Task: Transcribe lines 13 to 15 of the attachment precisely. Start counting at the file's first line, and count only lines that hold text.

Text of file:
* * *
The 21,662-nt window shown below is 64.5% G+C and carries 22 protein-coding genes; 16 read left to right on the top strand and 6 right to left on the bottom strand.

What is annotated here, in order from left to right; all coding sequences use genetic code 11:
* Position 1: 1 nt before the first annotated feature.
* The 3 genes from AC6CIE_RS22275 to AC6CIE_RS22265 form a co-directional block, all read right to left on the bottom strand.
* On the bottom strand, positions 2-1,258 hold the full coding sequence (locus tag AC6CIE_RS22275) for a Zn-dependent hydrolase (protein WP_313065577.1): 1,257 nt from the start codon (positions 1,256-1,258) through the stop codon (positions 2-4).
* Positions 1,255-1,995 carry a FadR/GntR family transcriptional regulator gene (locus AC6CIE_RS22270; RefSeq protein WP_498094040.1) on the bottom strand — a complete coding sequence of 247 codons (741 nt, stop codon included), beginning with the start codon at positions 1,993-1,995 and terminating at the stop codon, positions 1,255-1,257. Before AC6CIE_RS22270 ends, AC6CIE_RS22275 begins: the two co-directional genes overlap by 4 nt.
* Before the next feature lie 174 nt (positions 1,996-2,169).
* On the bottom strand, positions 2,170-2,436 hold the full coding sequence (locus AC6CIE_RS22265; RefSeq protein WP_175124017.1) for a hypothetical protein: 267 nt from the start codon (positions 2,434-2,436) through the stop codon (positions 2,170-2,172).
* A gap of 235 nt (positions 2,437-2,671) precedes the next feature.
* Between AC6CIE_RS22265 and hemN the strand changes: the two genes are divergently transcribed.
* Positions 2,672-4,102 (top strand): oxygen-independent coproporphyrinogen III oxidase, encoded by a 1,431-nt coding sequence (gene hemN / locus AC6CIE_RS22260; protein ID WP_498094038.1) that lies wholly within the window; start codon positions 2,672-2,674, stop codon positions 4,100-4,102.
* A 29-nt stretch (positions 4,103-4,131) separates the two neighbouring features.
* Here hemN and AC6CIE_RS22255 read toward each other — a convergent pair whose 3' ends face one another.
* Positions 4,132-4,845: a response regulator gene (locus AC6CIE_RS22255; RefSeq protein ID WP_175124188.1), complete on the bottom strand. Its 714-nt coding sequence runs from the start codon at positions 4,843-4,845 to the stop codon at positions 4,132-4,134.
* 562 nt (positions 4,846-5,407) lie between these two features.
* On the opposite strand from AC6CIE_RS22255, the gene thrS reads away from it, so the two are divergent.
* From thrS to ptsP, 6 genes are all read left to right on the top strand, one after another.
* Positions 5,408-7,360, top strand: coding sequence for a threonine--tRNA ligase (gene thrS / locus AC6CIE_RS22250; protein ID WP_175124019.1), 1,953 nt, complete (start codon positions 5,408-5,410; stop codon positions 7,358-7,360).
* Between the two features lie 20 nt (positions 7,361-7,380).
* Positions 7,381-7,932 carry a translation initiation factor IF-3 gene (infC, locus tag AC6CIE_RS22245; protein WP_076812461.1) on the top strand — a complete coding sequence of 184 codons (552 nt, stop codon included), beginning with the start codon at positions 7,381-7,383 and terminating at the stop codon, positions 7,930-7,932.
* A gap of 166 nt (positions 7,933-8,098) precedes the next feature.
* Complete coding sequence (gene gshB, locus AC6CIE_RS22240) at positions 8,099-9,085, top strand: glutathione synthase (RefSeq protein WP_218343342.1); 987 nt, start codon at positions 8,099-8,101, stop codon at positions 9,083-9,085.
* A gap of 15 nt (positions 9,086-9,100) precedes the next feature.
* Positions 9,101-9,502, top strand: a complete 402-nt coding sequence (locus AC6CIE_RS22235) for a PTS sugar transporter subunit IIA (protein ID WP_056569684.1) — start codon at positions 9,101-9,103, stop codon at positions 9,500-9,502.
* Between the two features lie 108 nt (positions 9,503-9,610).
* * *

* Here hemN and AC6CIE_RS22255 read toward each other — a convergent pair whose 3' ends face one another.
* Positions 4,132-4,845: a response regulator gene (locus AC6CIE_RS22255; RefSeq protein ID WP_175124188.1), complete on the bottom strand. Its 714-nt coding sequence runs from the start codon at positions 4,843-4,845 to the stop codon at positions 4,132-4,134.
* 562 nt (positions 4,846-5,407) lie between these two features.